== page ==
As people across the country leave their homes to celebrate pride month, one woman is going coast to coast to help trans women realize their true selves. Monica Prata has long been a femininity and lifestyle coach for those assigned as male at birth and transitioning to being women through skillfully executed guidance and training that ranges from general counseling and setting goals and intentions, to going out to a bar as their new selves or even being reintroduced to their family.

The genesis of this rather nuanced career stems from Prata‘s early days in the Chicago suburbs working as a stylist at her local Nordstrom. Here, men would routinely come through the store looking to buy something “for their girlfriend,” though Prata was keen to see their real intent and offer a helping hand. Similarly, men might come to the makeup counter looking to buy something for someone else, and describe her complexion as similar to their own—another sign for Prata that there was a way she could help.

Unlike an analyst, who a client might see indefinitely over the course of years, Prata’s work has an end goal in sight. From the time she starts working with a client, goals are set and a pathway to achieving them is drawn, creating a time when their sessions will inevitably end.

“It’s really important to me that my clients understand that,” says Prata. “Some of my clients have grown into us being friends, but the same way your analyst isn’t going to go to dinner with you and just hang out, we outline goals really clearly and work to meet those goals. After that, there’s an end point once that’s reached.”

Her goal-setting talks can involve everything from feeling comfortable in their skin to being in the sex and dating world as their true selves. “As a professional coach, you have conversations with people about sex and dating all the time,” she says. “It’s a healthy topic and something important for trans people to explore. It’s all about personal development and self-expression.” Just because the goal is met doesn’t always mean that the relationship is concluded, though. For many of Prata’s clients, it just leads to advancing the benchmarks to a more ambitious future. “Someone’s goal might be ‘I want to be OK with this for myself and buying clothes just to throw them away.’ Others’ might be to stop hiding, or to have an experience where they go out in public for the first time. Some have the goal of wanting to tell their girlfriend. Oftentimes, the goals get met and then we start adding new goals to go after.”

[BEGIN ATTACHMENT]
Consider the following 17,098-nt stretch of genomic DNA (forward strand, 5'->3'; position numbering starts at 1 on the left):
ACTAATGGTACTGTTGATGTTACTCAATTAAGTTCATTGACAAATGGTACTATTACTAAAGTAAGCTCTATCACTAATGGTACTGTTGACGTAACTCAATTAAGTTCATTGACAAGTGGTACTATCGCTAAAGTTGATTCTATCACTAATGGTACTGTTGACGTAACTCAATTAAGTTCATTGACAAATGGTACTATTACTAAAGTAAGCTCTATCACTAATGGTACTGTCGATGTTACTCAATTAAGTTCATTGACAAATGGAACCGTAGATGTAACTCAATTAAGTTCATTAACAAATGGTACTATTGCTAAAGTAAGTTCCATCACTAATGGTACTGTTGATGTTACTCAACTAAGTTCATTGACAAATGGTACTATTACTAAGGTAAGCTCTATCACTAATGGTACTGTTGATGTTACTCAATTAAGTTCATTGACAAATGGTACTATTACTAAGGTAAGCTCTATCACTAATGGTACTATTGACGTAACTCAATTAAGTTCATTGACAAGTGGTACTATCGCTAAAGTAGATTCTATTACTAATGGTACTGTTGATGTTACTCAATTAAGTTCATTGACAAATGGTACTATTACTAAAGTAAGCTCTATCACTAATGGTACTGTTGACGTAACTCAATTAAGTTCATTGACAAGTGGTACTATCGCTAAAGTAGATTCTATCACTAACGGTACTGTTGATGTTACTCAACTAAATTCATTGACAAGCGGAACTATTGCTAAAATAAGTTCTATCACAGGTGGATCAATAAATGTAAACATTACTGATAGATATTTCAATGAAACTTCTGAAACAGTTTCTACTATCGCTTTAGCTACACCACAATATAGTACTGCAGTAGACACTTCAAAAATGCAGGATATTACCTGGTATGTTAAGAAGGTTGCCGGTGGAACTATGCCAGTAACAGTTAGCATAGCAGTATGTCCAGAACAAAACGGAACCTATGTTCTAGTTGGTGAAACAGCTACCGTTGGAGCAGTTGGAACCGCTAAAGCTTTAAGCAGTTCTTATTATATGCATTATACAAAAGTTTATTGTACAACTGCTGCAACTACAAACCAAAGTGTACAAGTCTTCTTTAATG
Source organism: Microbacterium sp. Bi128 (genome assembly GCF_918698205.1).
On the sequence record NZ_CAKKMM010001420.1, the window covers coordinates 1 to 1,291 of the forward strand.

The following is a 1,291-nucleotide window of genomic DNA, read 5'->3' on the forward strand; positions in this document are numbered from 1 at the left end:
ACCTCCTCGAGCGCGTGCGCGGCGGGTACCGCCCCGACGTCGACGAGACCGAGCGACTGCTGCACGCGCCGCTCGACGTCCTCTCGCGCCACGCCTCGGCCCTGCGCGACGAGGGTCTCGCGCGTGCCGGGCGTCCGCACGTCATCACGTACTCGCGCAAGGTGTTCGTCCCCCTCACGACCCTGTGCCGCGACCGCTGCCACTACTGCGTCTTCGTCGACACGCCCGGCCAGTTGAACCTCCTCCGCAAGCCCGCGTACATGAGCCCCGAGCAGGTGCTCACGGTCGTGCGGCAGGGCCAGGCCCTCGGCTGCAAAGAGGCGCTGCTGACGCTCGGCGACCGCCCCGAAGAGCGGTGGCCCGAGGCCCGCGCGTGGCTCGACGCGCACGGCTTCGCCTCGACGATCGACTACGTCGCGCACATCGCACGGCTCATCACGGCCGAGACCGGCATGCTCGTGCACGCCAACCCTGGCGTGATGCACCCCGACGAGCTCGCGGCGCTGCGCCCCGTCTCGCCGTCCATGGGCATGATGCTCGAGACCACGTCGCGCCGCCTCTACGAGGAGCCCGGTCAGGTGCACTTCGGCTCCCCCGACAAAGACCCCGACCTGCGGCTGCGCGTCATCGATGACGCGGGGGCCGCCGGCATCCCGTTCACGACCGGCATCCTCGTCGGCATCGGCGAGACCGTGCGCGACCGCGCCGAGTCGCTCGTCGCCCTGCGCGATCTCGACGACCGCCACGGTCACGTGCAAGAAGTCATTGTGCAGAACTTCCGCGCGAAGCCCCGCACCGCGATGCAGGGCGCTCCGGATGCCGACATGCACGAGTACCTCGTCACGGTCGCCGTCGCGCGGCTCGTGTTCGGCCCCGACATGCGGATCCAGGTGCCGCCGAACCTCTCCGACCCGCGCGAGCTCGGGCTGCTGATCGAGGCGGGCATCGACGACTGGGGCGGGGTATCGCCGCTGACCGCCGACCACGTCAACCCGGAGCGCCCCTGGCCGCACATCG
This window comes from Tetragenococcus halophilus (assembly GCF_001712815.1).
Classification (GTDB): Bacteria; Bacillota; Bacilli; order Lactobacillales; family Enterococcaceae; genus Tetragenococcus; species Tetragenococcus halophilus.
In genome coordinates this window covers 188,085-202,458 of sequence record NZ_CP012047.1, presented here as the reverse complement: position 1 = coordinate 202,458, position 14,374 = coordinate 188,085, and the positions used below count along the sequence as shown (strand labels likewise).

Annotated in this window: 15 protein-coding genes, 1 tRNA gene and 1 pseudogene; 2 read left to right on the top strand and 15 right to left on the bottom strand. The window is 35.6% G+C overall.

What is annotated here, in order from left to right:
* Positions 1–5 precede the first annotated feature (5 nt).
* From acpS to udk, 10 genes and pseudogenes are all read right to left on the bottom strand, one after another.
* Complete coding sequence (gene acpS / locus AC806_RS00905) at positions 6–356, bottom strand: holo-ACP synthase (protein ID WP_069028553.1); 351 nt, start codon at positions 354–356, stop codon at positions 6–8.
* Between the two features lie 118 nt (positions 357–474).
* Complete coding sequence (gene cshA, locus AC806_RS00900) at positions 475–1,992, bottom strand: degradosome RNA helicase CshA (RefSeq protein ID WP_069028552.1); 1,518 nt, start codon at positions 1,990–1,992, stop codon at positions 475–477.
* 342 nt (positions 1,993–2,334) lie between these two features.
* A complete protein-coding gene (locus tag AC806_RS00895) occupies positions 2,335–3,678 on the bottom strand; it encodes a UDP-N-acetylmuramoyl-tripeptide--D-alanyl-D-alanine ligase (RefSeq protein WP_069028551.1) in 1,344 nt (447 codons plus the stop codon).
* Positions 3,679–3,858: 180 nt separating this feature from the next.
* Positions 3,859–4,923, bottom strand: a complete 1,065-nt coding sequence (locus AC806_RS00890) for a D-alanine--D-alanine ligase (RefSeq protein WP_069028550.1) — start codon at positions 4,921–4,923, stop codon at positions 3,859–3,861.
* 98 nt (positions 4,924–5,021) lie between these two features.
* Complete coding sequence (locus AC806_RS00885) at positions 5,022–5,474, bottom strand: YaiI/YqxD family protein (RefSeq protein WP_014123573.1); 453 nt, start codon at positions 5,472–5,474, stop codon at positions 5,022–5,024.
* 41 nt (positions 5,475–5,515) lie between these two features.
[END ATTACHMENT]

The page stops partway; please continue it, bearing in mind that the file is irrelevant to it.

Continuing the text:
As those initiatives progress, she’s also tapped into a network of medical professionals to help give expert opinions and direction for aspects of transitioning that go beyond lifestyle choices: taking estrogen supplements, medical needs, or potential surgery.

The next phase of her coaching goes to her roots of helping women shop and discover their own sense of style. The same way any adult develops a personal aesthetic on the mistakes of their past, (looking at you, polos over polos), coming out as a transgender person doesn’t afford the decade or two of mistakes to learn from when getting dressed. Prata has developed relationships with retailers and clients alike on how to maintain looks that are ready for the office and Friday night dates.

The realest—and perhaps most practical—aspects of Prata’s coaching come from bridging the comfort and acceptance she provides one-on-one back to society and family, in general. As her clients become more comfortable in the process, Prata also encourages nights out on the town or with loved ones as part of re-entering the world as their true selves. She’s orchestrated reintroductions to girlfriends and families in a private setting all the way to going to see a Broadway show and getting experience walking in heels over cobblestone.

For her latest venture, the success of her private practice in New York City (fielding clients from around the world) has led to developing a pilot program on gender expression with health-care giant Kaiser Permanente. The program is still being built out, but will offer Prata’s same services and means to a wider range of people, expanding care and possibilities to transgender people previously unable to seek such a service.

“I’m here to be an advocate and to help them through this process to become who they really are.”



Originally posted on coveteur.com